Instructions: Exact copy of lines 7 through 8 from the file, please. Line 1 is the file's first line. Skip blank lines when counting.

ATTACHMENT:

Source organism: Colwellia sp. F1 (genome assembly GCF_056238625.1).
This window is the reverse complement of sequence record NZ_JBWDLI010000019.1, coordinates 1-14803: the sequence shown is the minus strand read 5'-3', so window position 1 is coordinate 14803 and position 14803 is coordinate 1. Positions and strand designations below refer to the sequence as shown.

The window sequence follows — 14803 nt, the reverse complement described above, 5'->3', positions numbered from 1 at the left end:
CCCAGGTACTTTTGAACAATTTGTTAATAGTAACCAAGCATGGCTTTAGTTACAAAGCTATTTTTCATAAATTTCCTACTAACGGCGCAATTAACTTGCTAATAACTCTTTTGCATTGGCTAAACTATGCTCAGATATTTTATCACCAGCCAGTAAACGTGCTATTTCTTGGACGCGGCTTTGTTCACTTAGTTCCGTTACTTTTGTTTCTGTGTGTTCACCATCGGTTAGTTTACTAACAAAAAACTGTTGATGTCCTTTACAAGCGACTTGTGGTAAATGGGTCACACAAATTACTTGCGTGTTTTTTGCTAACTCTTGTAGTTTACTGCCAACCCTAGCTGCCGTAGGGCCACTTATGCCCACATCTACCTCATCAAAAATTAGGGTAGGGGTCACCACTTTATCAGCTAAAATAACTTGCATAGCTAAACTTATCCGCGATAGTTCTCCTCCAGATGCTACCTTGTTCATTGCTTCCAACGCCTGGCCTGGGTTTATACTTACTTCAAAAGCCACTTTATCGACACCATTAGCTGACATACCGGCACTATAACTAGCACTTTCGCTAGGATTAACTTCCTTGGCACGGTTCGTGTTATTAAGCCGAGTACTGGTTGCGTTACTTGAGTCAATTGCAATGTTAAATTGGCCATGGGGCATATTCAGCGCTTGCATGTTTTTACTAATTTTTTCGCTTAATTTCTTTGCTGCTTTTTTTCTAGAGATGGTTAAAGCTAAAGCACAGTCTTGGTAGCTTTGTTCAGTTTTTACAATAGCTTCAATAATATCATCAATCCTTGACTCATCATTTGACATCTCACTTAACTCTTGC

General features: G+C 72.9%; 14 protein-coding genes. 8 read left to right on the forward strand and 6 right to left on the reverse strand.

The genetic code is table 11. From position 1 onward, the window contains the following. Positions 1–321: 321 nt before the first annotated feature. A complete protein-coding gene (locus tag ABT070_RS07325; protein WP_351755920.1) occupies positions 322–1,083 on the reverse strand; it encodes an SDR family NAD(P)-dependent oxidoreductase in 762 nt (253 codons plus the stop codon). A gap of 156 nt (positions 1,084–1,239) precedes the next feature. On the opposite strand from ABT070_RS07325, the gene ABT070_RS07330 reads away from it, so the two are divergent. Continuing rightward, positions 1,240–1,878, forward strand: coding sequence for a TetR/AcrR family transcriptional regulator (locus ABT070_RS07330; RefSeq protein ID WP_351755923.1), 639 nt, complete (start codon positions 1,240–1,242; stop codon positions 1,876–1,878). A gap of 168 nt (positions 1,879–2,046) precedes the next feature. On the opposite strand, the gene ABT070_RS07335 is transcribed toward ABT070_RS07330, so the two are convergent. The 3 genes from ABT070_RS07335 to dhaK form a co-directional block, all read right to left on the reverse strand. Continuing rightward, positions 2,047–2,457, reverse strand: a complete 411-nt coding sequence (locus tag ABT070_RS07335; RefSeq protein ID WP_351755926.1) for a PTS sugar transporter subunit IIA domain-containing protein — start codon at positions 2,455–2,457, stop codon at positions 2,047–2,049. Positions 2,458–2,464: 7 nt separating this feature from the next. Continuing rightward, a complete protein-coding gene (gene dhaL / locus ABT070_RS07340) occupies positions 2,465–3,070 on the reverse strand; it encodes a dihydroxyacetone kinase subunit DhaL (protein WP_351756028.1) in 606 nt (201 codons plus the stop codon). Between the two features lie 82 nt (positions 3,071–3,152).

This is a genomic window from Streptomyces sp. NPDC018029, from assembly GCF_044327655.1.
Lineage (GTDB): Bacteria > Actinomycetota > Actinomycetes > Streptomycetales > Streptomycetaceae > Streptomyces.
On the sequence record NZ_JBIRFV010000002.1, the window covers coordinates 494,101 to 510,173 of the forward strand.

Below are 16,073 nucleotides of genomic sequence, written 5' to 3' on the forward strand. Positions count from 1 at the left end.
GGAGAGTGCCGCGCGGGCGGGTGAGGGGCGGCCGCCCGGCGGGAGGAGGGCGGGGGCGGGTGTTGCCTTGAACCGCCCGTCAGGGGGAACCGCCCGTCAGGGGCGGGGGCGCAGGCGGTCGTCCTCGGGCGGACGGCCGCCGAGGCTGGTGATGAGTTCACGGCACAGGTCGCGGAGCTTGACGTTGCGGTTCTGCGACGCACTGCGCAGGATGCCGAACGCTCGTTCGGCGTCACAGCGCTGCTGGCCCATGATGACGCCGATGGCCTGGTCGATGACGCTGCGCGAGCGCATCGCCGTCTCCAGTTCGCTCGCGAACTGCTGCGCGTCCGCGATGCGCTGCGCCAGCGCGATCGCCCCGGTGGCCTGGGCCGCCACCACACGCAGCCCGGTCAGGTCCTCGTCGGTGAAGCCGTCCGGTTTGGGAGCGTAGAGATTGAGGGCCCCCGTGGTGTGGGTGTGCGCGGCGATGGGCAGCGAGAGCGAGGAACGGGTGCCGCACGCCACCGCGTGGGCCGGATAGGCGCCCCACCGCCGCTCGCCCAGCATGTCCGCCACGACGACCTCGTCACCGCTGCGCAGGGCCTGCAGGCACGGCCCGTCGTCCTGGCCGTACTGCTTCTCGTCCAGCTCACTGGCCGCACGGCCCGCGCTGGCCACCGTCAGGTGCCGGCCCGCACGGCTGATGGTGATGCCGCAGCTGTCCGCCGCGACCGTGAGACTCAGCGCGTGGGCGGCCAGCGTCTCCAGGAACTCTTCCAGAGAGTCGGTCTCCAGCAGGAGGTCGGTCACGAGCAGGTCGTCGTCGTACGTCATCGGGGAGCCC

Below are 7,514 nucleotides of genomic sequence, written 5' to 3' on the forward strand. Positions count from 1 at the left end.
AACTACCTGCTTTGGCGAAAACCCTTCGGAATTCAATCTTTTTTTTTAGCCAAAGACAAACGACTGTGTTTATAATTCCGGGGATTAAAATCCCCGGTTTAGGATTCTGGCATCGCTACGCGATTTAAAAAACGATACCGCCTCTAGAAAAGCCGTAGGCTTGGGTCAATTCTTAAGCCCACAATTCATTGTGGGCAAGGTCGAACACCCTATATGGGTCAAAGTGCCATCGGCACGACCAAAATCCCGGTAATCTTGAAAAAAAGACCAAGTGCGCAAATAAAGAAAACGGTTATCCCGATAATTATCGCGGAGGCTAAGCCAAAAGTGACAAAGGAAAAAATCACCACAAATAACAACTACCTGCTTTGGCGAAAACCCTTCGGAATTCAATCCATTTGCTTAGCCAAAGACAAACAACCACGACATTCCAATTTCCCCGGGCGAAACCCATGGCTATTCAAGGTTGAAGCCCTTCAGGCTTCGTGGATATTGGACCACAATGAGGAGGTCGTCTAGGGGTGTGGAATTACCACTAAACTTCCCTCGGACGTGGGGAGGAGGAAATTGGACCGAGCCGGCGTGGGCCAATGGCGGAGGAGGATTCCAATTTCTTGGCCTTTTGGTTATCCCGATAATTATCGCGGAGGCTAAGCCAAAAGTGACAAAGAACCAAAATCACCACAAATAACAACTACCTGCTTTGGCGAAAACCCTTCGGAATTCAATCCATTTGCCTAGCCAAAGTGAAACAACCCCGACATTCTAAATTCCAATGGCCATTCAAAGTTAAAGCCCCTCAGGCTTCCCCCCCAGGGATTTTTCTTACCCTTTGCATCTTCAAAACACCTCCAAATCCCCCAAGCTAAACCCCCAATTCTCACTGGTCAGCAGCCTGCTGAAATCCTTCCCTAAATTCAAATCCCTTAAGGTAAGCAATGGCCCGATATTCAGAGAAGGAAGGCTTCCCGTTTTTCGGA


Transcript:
This is a genomic window from Streptomyces sp. NPDC018029, from assembly GCF_044327655.1.
Lineage (GTDB): Bacteria > Actinomycetota > Actinomycetes > Streptomycetales > Streptomycetaceae > Streptomyces.